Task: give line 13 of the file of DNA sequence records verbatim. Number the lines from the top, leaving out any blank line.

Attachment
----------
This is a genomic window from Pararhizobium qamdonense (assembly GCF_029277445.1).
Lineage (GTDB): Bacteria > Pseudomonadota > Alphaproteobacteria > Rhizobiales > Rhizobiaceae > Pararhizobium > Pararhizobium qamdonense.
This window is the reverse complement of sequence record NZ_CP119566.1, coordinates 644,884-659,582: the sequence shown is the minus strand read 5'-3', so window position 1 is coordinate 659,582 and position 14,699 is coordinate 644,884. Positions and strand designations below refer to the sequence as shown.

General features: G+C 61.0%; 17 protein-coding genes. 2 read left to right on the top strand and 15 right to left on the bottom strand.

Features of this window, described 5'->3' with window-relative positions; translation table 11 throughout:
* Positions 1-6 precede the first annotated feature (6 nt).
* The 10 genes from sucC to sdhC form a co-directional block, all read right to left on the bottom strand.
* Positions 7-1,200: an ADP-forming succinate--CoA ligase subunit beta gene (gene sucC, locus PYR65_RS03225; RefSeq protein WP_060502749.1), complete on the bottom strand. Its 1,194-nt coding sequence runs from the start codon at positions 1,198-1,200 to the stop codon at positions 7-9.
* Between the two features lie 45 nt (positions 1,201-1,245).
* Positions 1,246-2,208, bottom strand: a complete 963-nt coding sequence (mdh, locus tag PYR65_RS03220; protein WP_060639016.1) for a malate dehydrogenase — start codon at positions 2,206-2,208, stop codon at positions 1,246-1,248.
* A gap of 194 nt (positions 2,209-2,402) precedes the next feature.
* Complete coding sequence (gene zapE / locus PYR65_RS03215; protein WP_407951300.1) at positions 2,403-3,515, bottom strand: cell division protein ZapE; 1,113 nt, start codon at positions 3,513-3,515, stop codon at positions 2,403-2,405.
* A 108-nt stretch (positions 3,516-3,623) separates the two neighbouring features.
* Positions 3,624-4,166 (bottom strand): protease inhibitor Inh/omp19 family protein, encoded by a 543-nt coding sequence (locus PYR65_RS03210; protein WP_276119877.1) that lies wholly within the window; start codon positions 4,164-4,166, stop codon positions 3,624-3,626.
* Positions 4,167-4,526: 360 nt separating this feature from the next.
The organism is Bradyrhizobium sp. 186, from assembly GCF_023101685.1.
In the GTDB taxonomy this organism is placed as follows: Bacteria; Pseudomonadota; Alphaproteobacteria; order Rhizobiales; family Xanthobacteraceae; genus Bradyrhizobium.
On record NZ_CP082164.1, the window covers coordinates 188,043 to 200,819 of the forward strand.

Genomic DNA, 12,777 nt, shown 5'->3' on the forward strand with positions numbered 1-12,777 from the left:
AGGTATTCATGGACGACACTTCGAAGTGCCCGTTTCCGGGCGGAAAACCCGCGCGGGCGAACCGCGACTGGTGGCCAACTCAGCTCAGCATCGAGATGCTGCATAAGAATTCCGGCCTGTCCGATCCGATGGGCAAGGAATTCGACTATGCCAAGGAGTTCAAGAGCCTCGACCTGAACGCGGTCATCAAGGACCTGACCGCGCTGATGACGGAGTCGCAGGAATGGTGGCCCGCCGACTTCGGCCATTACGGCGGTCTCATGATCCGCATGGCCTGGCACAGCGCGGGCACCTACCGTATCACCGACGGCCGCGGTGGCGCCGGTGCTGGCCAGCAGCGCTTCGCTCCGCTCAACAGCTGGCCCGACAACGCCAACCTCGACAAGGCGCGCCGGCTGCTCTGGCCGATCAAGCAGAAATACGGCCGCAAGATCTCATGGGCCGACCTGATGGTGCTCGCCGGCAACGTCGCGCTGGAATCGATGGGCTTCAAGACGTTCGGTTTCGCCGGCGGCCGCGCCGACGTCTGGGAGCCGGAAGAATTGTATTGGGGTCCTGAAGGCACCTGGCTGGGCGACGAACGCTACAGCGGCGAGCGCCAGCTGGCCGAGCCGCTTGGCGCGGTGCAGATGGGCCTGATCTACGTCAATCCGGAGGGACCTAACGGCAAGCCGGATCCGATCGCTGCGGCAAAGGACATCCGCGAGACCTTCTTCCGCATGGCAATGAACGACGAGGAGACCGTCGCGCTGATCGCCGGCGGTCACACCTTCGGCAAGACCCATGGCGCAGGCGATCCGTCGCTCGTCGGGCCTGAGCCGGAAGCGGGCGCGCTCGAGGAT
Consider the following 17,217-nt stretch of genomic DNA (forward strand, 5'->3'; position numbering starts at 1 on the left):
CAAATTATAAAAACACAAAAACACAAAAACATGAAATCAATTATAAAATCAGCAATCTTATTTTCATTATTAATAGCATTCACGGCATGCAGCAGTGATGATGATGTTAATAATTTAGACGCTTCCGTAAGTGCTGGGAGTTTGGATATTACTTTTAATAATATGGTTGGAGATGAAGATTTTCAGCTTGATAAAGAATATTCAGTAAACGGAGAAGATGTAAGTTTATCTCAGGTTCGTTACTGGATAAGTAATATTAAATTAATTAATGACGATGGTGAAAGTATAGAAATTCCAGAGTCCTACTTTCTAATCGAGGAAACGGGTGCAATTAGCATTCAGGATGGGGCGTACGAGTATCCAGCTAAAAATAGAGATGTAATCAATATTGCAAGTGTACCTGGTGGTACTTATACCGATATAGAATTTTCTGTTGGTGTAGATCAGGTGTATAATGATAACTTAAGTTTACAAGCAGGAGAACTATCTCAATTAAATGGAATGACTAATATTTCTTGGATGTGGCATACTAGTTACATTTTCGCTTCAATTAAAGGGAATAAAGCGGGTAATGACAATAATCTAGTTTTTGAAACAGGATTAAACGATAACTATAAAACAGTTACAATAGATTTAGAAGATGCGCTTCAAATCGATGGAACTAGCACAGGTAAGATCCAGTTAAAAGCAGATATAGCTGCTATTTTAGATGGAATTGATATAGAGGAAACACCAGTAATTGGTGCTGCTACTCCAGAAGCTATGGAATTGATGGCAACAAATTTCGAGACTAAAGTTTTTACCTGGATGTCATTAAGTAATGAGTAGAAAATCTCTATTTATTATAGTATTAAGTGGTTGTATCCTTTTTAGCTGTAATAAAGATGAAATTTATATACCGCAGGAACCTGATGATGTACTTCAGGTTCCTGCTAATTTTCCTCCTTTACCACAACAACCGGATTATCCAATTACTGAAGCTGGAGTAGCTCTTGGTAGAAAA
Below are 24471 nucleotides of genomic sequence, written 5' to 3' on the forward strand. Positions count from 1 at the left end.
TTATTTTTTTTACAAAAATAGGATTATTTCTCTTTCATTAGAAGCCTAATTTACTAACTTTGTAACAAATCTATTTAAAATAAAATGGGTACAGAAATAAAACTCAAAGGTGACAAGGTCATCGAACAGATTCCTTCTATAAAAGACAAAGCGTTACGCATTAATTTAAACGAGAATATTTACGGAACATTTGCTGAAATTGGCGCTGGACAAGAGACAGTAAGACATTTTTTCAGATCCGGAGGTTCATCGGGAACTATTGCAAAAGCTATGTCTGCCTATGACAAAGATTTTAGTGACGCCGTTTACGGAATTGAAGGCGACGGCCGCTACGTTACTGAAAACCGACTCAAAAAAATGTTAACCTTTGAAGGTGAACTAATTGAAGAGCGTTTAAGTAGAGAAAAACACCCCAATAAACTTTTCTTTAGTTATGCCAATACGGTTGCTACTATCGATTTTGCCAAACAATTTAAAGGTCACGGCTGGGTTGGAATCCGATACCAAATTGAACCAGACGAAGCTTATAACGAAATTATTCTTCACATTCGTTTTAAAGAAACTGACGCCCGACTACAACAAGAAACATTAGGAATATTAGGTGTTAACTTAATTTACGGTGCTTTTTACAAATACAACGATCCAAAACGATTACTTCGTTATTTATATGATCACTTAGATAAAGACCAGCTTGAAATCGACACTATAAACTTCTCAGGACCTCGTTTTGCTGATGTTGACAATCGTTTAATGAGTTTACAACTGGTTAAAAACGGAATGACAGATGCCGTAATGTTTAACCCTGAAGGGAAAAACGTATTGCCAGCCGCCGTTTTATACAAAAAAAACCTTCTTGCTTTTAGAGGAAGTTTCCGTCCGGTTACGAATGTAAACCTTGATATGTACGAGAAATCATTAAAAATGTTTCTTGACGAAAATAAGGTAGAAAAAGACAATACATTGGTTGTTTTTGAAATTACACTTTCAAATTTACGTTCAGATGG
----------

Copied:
* A 108-nt stretch (positions 3,516-3,623) separates the two neighbouring features.